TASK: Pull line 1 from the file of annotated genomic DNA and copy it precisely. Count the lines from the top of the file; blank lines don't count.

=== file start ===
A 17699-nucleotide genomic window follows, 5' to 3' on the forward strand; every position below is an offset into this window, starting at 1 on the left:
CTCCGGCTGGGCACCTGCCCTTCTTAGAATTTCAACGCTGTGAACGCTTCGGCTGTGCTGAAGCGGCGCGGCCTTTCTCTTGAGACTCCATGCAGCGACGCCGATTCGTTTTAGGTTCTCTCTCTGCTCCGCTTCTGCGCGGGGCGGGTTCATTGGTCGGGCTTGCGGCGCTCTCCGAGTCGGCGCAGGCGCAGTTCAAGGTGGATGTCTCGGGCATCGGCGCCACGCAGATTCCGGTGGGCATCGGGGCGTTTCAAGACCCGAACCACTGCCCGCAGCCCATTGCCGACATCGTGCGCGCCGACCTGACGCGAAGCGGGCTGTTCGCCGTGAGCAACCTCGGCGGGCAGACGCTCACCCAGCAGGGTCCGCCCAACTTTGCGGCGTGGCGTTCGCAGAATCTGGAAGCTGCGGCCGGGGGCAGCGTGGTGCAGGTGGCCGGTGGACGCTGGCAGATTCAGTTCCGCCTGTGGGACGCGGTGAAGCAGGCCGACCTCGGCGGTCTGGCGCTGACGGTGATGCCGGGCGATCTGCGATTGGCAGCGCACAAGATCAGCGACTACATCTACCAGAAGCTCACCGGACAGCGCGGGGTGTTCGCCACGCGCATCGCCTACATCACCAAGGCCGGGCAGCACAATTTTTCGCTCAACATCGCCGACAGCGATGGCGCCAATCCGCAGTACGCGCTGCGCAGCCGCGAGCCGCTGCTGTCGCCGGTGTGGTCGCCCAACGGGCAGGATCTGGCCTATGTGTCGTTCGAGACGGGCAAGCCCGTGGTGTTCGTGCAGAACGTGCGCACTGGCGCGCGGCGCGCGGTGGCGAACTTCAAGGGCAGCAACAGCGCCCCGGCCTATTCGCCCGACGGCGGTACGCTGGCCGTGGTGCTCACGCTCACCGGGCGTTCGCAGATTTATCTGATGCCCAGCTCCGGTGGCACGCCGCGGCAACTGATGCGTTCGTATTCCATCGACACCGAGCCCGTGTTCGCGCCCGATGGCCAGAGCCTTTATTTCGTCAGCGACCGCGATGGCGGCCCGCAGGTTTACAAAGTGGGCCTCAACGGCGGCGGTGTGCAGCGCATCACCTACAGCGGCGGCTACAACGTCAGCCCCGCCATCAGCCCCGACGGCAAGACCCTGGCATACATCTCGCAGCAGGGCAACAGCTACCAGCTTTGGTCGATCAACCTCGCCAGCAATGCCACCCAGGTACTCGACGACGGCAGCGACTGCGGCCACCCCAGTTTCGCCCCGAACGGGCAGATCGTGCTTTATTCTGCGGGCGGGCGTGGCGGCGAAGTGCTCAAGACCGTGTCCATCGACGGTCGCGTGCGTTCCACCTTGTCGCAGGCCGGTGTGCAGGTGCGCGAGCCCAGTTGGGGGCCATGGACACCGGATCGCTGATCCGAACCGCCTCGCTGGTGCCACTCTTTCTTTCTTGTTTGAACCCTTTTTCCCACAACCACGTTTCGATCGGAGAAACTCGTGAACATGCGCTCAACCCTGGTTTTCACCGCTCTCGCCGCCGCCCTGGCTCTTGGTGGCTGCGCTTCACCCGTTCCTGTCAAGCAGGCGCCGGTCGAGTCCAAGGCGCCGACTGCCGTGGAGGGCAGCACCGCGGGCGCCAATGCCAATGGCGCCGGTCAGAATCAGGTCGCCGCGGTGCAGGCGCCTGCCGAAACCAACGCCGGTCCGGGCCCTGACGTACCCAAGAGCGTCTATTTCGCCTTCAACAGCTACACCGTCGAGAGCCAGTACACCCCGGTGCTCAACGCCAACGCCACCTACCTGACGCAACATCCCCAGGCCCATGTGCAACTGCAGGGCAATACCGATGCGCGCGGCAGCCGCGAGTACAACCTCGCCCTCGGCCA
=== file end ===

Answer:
A 17699-nucleotide genomic window follows, 5' to 3' on the forward strand; every position below is an offset into this window, starting at 1 on the left: